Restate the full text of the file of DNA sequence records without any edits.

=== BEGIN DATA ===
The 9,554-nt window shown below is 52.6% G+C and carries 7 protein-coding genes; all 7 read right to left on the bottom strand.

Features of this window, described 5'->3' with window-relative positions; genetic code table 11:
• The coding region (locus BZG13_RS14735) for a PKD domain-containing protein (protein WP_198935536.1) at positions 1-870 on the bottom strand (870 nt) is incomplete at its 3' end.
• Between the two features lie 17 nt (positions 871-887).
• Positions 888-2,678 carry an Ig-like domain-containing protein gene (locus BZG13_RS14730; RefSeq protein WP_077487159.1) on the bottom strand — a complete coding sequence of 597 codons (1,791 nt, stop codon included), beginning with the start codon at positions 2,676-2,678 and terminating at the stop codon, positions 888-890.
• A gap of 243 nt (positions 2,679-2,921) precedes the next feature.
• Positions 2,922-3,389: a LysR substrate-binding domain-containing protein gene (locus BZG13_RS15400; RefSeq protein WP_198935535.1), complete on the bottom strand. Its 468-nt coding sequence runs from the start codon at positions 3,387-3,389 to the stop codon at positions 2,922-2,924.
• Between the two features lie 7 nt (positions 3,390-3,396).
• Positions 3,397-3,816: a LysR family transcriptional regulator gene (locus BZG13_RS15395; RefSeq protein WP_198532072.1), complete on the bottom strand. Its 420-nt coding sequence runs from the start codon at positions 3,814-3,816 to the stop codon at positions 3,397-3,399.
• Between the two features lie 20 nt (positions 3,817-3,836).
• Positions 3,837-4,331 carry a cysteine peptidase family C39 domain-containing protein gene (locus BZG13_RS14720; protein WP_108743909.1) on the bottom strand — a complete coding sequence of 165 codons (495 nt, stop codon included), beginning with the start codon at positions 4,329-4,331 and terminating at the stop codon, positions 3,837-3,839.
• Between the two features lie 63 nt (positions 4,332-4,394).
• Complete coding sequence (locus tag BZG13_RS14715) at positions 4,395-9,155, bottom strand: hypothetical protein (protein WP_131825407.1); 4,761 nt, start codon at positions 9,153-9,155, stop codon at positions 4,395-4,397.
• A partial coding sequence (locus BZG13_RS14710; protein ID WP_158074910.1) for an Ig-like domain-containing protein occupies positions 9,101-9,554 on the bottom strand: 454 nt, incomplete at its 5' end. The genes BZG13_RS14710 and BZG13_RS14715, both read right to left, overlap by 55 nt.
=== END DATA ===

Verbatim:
The 9,554-nt window shown below is 52.6% G+C and carries 7 protein-coding genes; all 7 read right to left on the bottom strand.

Features of this window, described 5'->3' with window-relative positions; genetic code table 11:
• The coding region (locus BZG13_RS14735) for a PKD domain-containing protein (protein WP_198935536.1) at positions 1-870 on the bottom strand (870 nt) is incomplete at its 3' end.
• Between the two features lie 17 nt (positions 871-887).
• Positions 888-2,678 carry an Ig-like domain-containing protein gene (locus BZG13_RS14730; RefSeq protein WP_077487159.1) on the bottom strand — a complete coding sequence of 597 codons (1,791 nt, stop codon included), beginning with the start codon at positions 2,676-2,678 and terminating at the stop codon, positions 888-890.
• A gap of 243 nt (positions 2,679-2,921) precedes the next feature.
• Positions 2,922-3,389: a LysR substrate-binding domain-containing protein gene (locus BZG13_RS15400; RefSeq protein WP_198935535.1), complete on the bottom strand. Its 468-nt coding sequence runs from the start codon at positions 3,387-3,389 to the stop codon at positions 2,922-2,924.
• Between the two features lie 7 nt (positions 3,390-3,396).
• Positions 3,397-3,816: a LysR family transcriptional regulator gene (locus BZG13_RS15395; RefSeq protein WP_198532072.1), complete on the bottom strand. Its 420-nt coding sequence runs from the start codon at positions 3,814-3,816 to the stop codon at positions 3,397-3,399.
• Between the two features lie 20 nt (positions 3,817-3,836).
• Positions 3,837-4,331 carry a cysteine peptidase family C39 domain-containing protein gene (locus BZG13_RS14720; protein WP_108743909.1) on the bottom strand — a complete coding sequence of 165 codons (495 nt, stop codon included), beginning with the start codon at positions 4,329-4,331 and terminating at the stop codon, positions 3,837-3,839.
• Between the two features lie 63 nt (positions 4,332-4,394).
• Complete coding sequence (locus tag BZG13_RS14715) at positions 4,395-9,155, bottom strand: hypothetical protein (protein WP_131825407.1); 4,761 nt, start codon at positions 9,153-9,155, stop codon at positions 4,395-4,397.
• A partial coding sequence (locus BZG13_RS14710; protein ID WP_158074910.1) for an Ig-like domain-containing protein occupies positions 9,101-9,554 on the bottom strand: 454 nt, incomplete at its 5' end. The genes BZG13_RS14710 and BZG13_RS14715, both read right to left, overlap by 55 nt.